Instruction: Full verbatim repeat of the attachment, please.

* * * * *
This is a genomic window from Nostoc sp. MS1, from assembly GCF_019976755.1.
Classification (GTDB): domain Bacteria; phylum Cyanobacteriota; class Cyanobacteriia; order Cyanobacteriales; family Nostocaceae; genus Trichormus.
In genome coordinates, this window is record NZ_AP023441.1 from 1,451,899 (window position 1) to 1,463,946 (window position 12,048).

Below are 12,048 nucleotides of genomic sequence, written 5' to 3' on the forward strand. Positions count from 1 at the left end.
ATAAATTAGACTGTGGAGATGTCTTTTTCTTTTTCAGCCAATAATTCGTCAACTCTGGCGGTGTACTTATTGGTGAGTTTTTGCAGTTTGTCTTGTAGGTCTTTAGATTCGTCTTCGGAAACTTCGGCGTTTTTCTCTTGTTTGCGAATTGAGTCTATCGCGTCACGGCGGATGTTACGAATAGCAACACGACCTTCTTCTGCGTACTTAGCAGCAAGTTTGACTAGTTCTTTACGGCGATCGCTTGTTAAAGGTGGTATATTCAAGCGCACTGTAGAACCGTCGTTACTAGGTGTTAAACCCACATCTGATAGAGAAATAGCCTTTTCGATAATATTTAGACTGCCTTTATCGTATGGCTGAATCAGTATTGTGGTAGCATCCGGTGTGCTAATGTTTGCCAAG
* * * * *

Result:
This is a genomic window from Nostoc sp. MS1, from assembly GCF_019976755.1.
Classification (GTDB): domain Bacteria; phylum Cyanobacteriota; class Cyanobacteriia; order Cyanobacteriales; family Nostocaceae; genus Trichormus.
In genome coordinates, this window is record NZ_AP023441.1 from 1,451,899 (window position 1) to 1,463,946 (window position 12,048).

Below are 12,048 nucleotides of genomic sequence, written 5' to 3' on the forward strand. Positions count from 1 at the left end.
ATAAATTAGACTGTGGAGATGTCTTTTTCTTTTTCAGCCAATAATTCGTCAACTCTGGCGGTGTACTTATTGGTGAGTTTTTGCAGTTTGTCTTGTAGGTCTTTAGATTCGTCTTCGGAAACTTCGGCGTTTTTCTCTTGTTTGCGAATTGAGTCTATCGCGTCACGGCGGATGTTACGAATAGCAACACGACCTTCTTCTGCGTACTTAGCAGCAAGTTTGACTAGTTCTTTACGGCGATCGCTTGTTAAAGGTGGTATATTCAAGCGCACTGTAGAACCGTCGTTACTAGGTGTTAAACCCACATCTGATAGAGAAATAGCCTTTTCGATAATATTTAGACTGCCTTTATCGTATGGCTGAATCAGTATTGTGGTAGCATCCGGTGTGCTAATGTTTGCCAAG